Employee Comms

Ten things that will make your newsletter sticky


 — August 22nd, 2016

Ten things that will make your newsletter sticky

Here are some ideas that could make your email newsletter more interactive, or sticky. When readers engage, they’re more likely to respond – and also keep opening. You’ll notice a theme here also – the insight you’ll gain from the communications coming back to you should be used to improve your newsletter.

  1. Ask for feedback – Ask them what’s working, what’s not, or what they’d like to see in your newsletter. Plan to answer any responses personally right away. Use the feedback to improve your newsletter’s layout or content.
  2. Run surveys – Set up properly, this is a great way to ask for and get insight into your readership. By properly I mean incentivising participation, keeping it easy and short. The results can provide content for the next edition – e.g. a B2B newsletter providing relevant industry benchmarks based on responses. People like to see how things are measuring up in their own industry.
  3. Offer downloads – “Take aways” are always popular. People like to get freebies. They should be quality white papers, tip sheets, pdfs, podcasts, anything that your readers can take away that keeps you in the life cycle of their decision making process. It also gives you valuable click activity metrics.
The Ultimate Guide to Internal Communications Strategy
  1. Have a ‘rate this’ feature – Get granular feedback on a per article basis.
  2. Ask for reader generated content – People like to see their name in lights. Depending on your product and services of course, ask readers to send in relevant articles, photos, video clips, reviews, podcasts and success stories to be posted in the next edition of the newsletter.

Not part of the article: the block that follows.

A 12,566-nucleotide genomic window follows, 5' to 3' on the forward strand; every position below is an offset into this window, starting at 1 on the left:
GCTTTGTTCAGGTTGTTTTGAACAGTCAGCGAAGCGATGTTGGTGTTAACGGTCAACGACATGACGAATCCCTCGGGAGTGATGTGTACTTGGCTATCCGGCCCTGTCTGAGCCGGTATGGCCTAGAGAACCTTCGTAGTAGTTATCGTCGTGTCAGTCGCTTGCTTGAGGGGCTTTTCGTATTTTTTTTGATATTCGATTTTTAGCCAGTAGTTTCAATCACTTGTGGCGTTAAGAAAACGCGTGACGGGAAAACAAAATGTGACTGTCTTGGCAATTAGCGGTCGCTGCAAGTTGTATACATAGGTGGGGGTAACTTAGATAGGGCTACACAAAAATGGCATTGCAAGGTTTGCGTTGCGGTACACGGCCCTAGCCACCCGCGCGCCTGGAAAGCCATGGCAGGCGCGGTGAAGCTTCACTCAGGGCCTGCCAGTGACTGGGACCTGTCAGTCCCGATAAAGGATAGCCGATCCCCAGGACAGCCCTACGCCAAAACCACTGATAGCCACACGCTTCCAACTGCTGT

3. Provide lots of contact points – Don’t have one email address on a ‘contact us’ back page of your newsletter. List contact points everywhere. Offer email, physical address, business phone numbers, 24-hour help lines and IM options. Often people are just one question away from a purchase – and if you have a fast communication channel open for them, it could mean the difference between a sale or a miss.
  4. Offer social networking opportunities – This depends on your products or services – and resources. Review having a company Facebook presence, videos on YouTube or a chat board. These types of outlets foster interactivity in between each newsletter.
  5. Let readers post comments – Offer a comment feature on each article. Similar in style to blog posts and comment posts.
  6. Let them update their profile – Offer the ability to update the information they receive from you, such as the frequency and content they want. This makes it easy to segment and provide more relevant tailored emails.
  7. Run contests, puzzles or games – People like to enter contests and tackle puzzles. They could be industry-related. It should strike the balance of being a challenge to do, yet not beyond everyone. Sending in funny captions to photos is great too. Again, incentivise. You don’t have to offer big prizes – but a few fun ones will encourage people to give it a go. Publish the answers – and the winners – in the next edition of the newsletter.
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